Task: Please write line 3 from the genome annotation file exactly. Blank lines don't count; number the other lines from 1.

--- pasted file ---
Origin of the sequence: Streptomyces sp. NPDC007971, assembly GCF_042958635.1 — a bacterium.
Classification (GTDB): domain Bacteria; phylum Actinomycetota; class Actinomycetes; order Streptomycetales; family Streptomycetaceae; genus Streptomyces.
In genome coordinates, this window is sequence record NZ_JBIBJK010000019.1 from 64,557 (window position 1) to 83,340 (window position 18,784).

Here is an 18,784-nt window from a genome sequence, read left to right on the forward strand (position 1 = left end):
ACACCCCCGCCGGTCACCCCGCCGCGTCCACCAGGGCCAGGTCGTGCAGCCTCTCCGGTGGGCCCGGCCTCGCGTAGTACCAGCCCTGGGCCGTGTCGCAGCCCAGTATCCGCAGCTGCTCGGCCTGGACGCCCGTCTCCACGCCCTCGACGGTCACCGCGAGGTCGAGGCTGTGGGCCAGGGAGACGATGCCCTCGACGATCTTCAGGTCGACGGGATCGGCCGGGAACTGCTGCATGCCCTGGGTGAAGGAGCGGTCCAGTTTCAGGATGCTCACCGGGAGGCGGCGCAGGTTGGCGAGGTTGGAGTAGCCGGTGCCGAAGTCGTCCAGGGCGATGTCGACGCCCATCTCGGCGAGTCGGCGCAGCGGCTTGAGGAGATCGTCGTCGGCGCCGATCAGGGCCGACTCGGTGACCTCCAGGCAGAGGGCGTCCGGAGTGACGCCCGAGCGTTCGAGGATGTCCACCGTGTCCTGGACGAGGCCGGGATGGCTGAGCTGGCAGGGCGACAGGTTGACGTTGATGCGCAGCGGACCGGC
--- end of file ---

In genome coordinates, this window is sequence record NZ_JBIBJK010000019.1 from 64,557 (window position 1) to 83,340 (window position 18,784).